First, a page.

Everybody talks about March Madness, but to me, Bowl Season is the greatest extended display of NCAA Division I athletics. It is obvious why March Madness dwarfs Bowl Season in terms of general popularity. For one, Bowl Season is not a tournament, like its basketball counterpart. Each team playing in a bowl game is only playing one other team. There are no brackets. There are no magical post season runs. Two teams were placed in the championship game, and there is no possibility that a team not seeded one or two in the final regular season BCS rankings will be able to play for a national championship. Thus, there is the annual controversy about whether the “real best two teams in the nation” are actually playing for the title. Even though there are 35 bowl games, and this controversy only surrounds a maximum of two or three games, somehow the bowl system in its entirety is put in a bad light.
The format of Bowl Season also ensures that a majority of the 70 teams are not playing in their biggest game of the season. Sure, any of the teams playing in BCS Bowls can make the argument that their bowl game is the biggest game of their season, but that still leaves 62 other teams playing in what are essentially consolation games. Let’s take a look as the Insight Bowl, for instance. The participants in this game are the University of Iowa Hawkeyes and the University of Missouri Tigers. I think this will actually shape up to be a great game, but it’s not the biggest matchup of the season for either of these teams. No, the biggest games of the season for Iowa and Missouri were matchups against conference opponents, because the stakes were so much higher. The outcomes of conference games decide who is going to play for the conference championship, and the outcome of the conference championship decides which team from that conference is going to play in the best bowl game. Playing in a better bowl game earns more money from corporate sponsors and boosters, and gives free exposure of the school and its athletic program to potential students and recruits. What’s at stake in the Insight Bowl for Iowa and Missouri? A little more cash than the defeated team, school pride, and a plus one increase in the often-overlooked “bowl wins” statistic. What’s great about March Madness is that every game you watch is the most important game of that team’s season so far. Even if Duke is playing William & Mary, the stakes of the game are a pass to the next round, which is what a team must obtain if it ultimately wants to win a national championship.
Finally, there is a corporate, commercial feel to Bowl Season that far exceeds any corporate, commercial feel to March Madness. Maybe it’s because every goddamn bowl game has a corporate sponsor that puts its logo all over the goddamn stadium, including on the field and on the players, and runs its advertisements incessantly during television coverage of the game. Furthermore, it is no secret that college football programs receive ridiculous sums of money for accepting some of the bowl invitations, and players receive ridiculous gifts from the corporate sponsors (somehow the NCAA is OK with this, but against athletes accepting gifts from boosters?). Seriously, is it not weird that our professional football league, which pays its players, does not have a title sponsor for its championship game, but our college football league does?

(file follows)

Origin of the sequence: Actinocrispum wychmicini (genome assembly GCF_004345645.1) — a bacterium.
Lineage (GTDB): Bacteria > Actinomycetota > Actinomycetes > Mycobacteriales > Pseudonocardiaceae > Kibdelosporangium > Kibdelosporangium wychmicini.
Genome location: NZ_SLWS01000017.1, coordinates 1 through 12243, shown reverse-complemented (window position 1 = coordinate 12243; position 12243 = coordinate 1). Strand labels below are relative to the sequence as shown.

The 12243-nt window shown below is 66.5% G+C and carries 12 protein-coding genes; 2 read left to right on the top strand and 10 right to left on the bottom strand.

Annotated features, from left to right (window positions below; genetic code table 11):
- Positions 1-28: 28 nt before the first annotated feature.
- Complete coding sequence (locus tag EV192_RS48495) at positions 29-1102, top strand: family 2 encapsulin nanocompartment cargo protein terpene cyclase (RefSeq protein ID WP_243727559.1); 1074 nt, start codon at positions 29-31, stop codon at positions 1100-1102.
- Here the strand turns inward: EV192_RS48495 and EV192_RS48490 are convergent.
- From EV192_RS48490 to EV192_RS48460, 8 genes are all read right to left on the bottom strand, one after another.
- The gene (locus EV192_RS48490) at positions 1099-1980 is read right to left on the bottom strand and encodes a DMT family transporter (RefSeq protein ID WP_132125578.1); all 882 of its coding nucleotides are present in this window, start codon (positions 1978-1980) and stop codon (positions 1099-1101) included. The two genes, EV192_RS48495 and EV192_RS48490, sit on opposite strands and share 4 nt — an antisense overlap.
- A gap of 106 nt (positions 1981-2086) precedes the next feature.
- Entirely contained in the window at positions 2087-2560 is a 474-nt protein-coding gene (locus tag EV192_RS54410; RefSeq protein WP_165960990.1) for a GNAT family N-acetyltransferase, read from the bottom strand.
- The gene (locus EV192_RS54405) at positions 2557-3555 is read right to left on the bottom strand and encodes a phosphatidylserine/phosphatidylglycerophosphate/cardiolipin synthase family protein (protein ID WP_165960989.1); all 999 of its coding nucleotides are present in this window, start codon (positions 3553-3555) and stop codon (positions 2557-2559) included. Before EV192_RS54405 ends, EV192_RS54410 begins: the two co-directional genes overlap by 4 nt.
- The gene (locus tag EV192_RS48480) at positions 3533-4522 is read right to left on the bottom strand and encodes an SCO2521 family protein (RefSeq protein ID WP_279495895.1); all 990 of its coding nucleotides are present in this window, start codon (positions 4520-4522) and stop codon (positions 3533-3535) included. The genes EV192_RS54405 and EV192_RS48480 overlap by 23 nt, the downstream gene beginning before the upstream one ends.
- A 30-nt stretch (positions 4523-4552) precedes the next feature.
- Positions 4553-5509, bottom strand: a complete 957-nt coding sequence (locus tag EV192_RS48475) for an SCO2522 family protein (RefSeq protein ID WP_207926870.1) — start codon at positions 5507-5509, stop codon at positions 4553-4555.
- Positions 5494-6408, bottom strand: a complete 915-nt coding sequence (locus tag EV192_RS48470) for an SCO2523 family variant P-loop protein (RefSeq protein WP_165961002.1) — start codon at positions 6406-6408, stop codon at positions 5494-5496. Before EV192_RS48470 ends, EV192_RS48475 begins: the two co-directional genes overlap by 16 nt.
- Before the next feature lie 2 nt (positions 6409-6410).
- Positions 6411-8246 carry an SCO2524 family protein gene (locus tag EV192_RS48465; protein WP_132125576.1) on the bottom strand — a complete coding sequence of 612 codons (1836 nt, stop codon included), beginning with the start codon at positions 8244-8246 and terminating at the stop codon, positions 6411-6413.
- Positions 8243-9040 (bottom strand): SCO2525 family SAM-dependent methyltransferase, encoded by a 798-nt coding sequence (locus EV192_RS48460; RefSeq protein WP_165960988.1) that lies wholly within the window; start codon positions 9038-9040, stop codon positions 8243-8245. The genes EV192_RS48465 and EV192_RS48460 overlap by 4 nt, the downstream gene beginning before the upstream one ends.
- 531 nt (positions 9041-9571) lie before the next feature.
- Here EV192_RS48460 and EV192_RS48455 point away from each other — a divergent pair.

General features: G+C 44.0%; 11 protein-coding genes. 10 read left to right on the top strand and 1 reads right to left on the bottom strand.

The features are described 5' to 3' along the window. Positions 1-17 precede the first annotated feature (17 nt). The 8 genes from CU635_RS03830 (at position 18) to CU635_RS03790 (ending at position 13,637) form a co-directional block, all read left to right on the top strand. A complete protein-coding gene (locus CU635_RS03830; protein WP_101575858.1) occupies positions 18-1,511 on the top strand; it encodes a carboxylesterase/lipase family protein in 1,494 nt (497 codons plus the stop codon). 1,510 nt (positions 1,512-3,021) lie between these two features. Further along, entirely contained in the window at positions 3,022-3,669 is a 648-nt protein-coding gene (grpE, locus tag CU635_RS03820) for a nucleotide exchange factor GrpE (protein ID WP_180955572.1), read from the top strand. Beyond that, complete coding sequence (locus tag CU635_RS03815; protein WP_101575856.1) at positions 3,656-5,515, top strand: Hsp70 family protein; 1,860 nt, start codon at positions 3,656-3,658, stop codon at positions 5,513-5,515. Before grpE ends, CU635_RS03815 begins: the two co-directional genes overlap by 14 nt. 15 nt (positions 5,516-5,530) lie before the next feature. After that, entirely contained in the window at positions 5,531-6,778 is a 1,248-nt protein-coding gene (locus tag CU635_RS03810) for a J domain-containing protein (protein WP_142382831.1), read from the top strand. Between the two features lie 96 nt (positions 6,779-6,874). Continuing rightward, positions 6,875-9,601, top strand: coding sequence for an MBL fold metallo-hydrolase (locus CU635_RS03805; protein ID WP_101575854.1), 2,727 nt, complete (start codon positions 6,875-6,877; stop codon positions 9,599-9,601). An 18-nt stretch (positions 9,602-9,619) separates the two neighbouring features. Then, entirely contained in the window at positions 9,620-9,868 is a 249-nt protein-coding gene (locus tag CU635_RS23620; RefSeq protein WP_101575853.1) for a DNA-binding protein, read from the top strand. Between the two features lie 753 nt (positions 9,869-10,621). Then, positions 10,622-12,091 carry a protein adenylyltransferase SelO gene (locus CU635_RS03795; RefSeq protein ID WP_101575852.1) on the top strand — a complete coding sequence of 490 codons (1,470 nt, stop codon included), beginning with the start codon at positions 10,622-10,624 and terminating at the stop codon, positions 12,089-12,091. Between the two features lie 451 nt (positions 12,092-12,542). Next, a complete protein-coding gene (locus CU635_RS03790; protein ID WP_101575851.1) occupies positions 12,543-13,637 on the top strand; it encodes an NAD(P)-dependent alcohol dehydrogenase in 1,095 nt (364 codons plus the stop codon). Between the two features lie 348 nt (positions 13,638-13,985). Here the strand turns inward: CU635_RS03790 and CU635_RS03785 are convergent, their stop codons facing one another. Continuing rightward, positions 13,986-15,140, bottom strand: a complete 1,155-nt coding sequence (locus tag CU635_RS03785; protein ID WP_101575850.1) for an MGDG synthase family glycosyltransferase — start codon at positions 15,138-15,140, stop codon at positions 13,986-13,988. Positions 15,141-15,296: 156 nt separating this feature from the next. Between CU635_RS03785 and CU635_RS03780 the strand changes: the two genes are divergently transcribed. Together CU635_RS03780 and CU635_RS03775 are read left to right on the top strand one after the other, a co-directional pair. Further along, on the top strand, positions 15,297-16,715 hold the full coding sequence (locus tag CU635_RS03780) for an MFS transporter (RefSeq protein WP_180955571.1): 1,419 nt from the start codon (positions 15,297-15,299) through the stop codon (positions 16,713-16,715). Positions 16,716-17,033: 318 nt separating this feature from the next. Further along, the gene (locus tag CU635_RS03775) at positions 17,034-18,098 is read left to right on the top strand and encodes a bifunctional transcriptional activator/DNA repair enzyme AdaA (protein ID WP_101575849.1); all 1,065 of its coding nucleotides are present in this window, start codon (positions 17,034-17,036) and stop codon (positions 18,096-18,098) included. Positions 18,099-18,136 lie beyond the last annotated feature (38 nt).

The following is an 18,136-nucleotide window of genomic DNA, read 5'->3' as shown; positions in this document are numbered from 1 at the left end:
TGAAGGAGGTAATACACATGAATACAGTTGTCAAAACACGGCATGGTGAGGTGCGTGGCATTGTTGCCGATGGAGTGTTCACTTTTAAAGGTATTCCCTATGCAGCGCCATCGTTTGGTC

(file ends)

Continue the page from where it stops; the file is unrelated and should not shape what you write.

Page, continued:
However, for all the negatives that people always bring up about Bowl Season, I can name at least as many positives. First and foremost, it is three straight weeks with at least one game every day, except Dec. 19-20 and Christmas. Winter break is my lazy time, y’all. I’m done with one tough semester at Grinnell, I know I have to go back for another one soon; during the month in which I don’t have any schoolwork, all I want to do is sit in front of the television and watch football. Bowl Season allows me to do that, and I don’t even have to worry about what time it is, because there is an afternoon game, an evening game, and a night game. Hell, I don’t even get up before the afternoon game!
Second, bowl matchups are carefully crafted before the invitations are sent, usually pitting two very evenly matched teams against each other. Remember, it is in the best interest of the corporate sponsor to have a good game take place, rather than a blowout. I’ll be the first to say that making assumptions about the skill level of a team is a dangerous route to take. However, most bowl games turn out to be pretty close, and it is nice to see so many marquee matchups among the top 70 teams in college football. Furthermore, every team playing in a bowl has at least two weeks to prepare for its opponent. Thus, the play seems to be sharper, and teams seem to come out more focused than they normally would. One of my only complaints with March Madness is that the early rounds are still riddled with blowouts, because the highest seeded teams take on obviously inferior opponents. Sure, we might see a 15 seed scare a number two, or a 13 beat a four, but most of these matchups are straight beat downs.
Third, it is easy for outsiders like me, and other sports journalists, to dismiss most bowl games as contests with little at stake, but we do not know the mindset of the players. Some of the players in these games are seniors, and are playing their last collegiate football game…no player wants to end his career on a loss. Some of the players are getting one last chance to impress scouts and improve their draft status. The game is played by football players, not pundits and armchair theorists, and it is the motivation of the players that ultimately determines how good a bowl game is.
Bonus Prediction of BCS Title Game – Auburn 36 Oregon 31. Big shout out to Grinnell’s resident Ducks enthusiast, Dodge Greenley! Sorry, Dodge, I gotta calls ‘em like I sees ‘em.